by Carolyn Cooper
The retrospective examination is a practice, like the meditation Snowroadexercise, that helps me know myself better.
It is a flashback at the end of the day showing me what I have done and where I have been, not only in the outer world, but in my inner world too. It makes me aware of dimensions of myself that are often hidden from me.
I sit down, close my eyes and retrace in my mind’s eye all the happenings of the day, beginning from the moment I sit down to do the exercise to the moment when I awakened in the morning. The whole day is reviewed rapidly, in not more than three or four minutes.
When I first practiced the retrospective examination, I focused on recalling events, activities and places. Later, I began to pay attention to my actions, words, tone of voice and general demeanor and to the thoughts and feelings passing through me as well. The exercise provides me with useful information. If I see behavior or an attitude that I think it would be wise to change, I take note of it but do not linger over it. I can meditate and work on it the next day.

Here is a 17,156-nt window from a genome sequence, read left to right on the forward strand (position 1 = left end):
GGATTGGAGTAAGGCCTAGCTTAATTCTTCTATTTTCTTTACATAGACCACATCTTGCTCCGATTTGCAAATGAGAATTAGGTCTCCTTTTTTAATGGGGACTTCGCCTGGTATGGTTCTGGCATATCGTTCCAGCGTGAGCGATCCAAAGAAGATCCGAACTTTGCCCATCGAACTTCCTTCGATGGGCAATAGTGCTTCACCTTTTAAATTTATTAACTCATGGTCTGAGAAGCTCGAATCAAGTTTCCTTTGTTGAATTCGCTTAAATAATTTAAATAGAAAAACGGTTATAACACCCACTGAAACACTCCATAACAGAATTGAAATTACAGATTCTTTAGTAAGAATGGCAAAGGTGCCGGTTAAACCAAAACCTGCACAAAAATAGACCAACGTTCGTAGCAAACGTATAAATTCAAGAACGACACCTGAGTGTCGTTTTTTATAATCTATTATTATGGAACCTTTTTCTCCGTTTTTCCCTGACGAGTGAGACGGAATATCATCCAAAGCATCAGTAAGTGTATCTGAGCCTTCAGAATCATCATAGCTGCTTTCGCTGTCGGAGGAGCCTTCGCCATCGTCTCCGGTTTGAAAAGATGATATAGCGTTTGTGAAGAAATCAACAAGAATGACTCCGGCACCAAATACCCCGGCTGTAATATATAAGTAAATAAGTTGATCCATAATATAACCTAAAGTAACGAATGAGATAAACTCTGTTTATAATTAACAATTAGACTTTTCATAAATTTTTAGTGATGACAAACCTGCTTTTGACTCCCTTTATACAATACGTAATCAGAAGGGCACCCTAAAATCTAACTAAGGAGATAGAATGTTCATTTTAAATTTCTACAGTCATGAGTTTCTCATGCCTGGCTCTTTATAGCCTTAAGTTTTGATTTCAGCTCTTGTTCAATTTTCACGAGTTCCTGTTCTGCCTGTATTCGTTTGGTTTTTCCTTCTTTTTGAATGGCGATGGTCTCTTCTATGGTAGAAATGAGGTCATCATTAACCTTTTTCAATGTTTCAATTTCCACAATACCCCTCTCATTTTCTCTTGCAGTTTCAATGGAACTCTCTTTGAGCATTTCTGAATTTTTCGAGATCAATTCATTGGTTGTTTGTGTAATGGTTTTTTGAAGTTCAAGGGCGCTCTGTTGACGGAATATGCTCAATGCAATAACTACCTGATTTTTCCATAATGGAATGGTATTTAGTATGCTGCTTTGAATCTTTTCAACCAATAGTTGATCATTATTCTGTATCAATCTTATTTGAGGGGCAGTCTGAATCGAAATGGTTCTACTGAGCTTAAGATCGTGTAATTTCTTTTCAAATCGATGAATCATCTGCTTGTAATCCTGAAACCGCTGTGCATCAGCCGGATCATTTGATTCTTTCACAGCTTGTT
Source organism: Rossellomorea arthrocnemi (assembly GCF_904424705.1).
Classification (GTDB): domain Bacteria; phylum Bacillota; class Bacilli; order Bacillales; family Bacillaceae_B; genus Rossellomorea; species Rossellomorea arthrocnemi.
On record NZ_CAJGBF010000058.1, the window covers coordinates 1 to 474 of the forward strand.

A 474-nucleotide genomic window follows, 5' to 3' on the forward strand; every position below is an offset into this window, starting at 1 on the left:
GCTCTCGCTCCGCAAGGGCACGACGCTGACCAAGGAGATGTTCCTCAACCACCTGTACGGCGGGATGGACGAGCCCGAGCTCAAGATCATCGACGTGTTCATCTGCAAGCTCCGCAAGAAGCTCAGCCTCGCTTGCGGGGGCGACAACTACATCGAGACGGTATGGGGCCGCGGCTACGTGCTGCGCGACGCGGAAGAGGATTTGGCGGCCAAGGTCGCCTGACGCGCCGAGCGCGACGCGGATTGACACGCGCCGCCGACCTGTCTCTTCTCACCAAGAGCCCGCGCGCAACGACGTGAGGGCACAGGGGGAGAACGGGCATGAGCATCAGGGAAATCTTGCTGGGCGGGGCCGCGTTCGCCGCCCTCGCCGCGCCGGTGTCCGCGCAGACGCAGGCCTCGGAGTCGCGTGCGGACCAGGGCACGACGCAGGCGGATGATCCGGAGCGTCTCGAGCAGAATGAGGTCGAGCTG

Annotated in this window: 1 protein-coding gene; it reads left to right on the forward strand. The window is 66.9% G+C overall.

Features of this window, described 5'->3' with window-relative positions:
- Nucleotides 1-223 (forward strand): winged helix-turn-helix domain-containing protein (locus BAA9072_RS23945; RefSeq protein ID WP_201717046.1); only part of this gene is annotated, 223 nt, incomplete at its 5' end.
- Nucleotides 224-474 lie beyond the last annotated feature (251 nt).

This practice requires that I review the day dispassionately. Sometimes I struggle to not be drawn into judging what I see or into reliving the emotions I felt. The effort to be detached is very important because it reminds me that I am not just those actions, thoughts and feelings that the video plays back to me. I am certainly responsible for them and later I will work to improve them. However, there is a dimension of my being that extends beyond them and is free to observe honestly, serenely and compassionately.
After I have reviewed the day rapidly and dispassionately, I can lay it to rest. It is over, and now it’s time to sleep.